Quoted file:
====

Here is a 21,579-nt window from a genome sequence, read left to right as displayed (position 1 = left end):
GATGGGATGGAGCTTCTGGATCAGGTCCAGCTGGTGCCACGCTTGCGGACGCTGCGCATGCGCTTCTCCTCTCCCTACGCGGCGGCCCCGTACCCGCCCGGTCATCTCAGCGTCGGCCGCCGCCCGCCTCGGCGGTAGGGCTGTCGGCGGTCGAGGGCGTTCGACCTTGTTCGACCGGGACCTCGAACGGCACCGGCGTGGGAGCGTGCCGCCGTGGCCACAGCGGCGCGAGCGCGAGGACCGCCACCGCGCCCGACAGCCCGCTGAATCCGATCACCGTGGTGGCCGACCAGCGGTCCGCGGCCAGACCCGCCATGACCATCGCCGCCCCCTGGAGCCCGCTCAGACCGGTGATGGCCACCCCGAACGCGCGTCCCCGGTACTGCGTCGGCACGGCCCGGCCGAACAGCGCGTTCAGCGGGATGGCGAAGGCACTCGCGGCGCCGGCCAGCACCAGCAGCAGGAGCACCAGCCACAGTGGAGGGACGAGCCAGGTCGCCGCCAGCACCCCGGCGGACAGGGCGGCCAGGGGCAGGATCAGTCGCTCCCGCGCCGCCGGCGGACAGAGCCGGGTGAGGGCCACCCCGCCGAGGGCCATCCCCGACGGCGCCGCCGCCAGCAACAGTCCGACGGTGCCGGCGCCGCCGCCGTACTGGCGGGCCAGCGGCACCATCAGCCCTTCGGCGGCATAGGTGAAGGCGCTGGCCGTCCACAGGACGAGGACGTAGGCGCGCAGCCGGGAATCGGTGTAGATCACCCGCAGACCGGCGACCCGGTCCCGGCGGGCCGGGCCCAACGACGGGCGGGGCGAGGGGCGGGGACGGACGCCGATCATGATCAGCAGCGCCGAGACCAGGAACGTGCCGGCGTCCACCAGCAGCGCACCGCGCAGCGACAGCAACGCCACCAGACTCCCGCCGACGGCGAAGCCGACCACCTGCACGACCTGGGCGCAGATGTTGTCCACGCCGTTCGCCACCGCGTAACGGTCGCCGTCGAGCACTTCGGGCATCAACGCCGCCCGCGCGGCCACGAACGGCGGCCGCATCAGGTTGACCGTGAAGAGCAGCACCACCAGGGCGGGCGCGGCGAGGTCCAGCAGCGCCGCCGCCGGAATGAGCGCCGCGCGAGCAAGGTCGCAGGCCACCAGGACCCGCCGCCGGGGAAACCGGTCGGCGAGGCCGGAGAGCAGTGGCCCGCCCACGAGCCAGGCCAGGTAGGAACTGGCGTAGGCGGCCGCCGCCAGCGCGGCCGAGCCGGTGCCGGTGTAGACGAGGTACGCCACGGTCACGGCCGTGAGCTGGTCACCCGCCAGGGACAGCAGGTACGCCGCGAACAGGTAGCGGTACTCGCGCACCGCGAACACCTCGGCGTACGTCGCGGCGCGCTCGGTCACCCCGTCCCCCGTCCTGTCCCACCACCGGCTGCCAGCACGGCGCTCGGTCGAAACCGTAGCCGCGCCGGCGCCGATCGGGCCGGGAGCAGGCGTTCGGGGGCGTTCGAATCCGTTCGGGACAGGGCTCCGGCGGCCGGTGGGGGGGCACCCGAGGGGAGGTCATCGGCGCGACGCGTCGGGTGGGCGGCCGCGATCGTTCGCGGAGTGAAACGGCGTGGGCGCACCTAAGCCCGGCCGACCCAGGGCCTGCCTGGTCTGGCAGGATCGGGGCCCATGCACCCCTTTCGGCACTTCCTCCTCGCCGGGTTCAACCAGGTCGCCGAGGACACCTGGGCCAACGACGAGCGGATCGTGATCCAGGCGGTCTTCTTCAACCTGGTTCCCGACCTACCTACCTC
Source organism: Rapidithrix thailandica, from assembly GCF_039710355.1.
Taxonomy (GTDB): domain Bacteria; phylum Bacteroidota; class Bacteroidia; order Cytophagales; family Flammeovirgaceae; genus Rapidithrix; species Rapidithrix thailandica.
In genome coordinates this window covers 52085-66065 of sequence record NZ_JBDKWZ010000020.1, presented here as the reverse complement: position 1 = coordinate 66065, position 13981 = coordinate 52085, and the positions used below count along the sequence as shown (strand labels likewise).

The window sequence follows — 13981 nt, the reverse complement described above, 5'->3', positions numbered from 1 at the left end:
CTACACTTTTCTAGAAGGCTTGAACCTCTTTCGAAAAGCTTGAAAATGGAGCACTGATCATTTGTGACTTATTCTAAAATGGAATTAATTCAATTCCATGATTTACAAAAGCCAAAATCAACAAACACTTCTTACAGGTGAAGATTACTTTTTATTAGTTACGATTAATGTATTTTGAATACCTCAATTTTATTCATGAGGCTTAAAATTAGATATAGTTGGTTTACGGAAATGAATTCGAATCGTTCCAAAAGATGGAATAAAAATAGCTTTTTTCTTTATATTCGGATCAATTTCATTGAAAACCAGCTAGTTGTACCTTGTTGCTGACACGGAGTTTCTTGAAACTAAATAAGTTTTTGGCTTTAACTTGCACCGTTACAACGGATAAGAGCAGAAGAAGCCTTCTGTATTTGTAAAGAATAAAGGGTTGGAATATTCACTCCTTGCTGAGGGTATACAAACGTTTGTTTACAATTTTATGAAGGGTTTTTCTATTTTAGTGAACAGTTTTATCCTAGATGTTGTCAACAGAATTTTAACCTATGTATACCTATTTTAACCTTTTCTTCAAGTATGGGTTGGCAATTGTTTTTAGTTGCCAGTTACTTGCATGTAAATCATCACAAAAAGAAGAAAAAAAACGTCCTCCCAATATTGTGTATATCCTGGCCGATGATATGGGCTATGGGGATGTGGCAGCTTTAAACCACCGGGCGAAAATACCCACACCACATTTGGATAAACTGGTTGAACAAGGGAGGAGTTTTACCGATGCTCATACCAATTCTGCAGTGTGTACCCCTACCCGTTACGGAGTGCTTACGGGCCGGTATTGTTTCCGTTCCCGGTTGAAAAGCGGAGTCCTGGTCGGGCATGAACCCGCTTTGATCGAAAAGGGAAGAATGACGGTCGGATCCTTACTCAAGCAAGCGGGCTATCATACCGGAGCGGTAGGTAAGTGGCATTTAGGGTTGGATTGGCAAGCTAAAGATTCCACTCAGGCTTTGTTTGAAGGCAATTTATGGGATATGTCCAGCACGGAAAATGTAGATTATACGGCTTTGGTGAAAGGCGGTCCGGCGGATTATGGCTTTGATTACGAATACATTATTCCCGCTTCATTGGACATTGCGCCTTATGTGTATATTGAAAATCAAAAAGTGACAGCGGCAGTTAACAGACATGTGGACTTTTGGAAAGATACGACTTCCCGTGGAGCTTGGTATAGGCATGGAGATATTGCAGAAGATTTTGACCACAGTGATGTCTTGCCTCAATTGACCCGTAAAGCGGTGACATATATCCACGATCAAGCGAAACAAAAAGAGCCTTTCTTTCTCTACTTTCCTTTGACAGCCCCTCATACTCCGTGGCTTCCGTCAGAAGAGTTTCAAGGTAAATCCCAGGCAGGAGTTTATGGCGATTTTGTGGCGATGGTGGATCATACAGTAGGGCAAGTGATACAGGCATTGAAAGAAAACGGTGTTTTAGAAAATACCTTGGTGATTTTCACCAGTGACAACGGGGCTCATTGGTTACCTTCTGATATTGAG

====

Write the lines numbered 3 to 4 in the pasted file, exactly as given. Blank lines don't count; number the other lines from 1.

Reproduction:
Source organism: Rapidithrix thailandica, from assembly GCF_039710355.1.
Taxonomy (GTDB): domain Bacteria; phylum Bacteroidota; class Bacteroidia; order Cytophagales; family Flammeovirgaceae; genus Rapidithrix; species Rapidithrix thailandica.